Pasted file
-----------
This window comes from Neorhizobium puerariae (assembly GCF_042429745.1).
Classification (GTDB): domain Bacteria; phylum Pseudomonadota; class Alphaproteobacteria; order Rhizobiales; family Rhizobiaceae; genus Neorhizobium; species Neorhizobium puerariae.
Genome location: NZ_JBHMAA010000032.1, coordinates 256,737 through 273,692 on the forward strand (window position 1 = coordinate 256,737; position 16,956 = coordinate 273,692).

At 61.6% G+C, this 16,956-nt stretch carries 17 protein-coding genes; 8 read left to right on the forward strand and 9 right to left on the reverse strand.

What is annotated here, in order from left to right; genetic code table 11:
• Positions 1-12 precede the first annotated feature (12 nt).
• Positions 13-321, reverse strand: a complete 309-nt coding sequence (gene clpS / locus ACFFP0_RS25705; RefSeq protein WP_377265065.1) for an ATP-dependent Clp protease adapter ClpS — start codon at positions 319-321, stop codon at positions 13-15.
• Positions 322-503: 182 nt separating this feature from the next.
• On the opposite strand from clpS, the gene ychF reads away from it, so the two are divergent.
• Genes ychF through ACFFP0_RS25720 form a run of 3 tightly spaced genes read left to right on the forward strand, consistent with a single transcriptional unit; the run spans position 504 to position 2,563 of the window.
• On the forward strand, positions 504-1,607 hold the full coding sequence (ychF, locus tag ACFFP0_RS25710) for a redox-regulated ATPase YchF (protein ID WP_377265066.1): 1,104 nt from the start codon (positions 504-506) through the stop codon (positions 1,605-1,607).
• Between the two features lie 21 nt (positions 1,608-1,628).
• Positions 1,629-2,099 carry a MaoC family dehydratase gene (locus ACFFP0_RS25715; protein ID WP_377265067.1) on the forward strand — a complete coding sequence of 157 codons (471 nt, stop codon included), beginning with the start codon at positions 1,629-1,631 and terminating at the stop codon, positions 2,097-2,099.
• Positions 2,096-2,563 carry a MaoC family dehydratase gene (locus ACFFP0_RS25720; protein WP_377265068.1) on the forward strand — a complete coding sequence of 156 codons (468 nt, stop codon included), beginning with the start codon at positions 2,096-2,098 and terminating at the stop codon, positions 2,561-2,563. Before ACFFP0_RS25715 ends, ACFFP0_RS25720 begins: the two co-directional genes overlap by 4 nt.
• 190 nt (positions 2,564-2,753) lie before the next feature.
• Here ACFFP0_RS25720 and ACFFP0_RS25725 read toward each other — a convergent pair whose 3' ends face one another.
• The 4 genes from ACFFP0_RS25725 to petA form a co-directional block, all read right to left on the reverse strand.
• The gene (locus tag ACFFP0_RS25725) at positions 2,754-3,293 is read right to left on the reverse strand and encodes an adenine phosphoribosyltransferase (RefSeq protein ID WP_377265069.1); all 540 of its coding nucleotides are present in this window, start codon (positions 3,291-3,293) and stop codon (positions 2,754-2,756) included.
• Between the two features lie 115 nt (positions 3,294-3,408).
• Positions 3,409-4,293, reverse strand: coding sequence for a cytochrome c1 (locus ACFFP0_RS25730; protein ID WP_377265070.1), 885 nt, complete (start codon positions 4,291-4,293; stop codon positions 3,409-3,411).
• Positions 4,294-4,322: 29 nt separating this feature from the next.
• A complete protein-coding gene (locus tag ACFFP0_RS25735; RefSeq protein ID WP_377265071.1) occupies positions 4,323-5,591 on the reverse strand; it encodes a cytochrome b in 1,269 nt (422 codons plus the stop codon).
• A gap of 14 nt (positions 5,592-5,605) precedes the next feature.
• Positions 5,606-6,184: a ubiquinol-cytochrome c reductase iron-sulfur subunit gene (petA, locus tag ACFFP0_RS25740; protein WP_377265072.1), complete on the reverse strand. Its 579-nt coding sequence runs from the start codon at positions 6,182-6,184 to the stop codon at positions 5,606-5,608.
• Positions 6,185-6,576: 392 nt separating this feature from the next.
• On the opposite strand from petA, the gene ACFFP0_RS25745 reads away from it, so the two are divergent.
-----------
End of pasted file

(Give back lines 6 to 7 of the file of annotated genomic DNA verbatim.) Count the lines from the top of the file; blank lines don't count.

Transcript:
• Positions 1-12 precede the first annotated feature (12 nt).
• Positions 13-321, reverse strand: a complete 309-nt coding sequence (gene clpS / locus ACFFP0_RS25705; RefSeq protein WP_377265065.1) for an ATP-dependent Clp protease adapter ClpS — start codon at positions 319-321, stop codon at positions 13-15.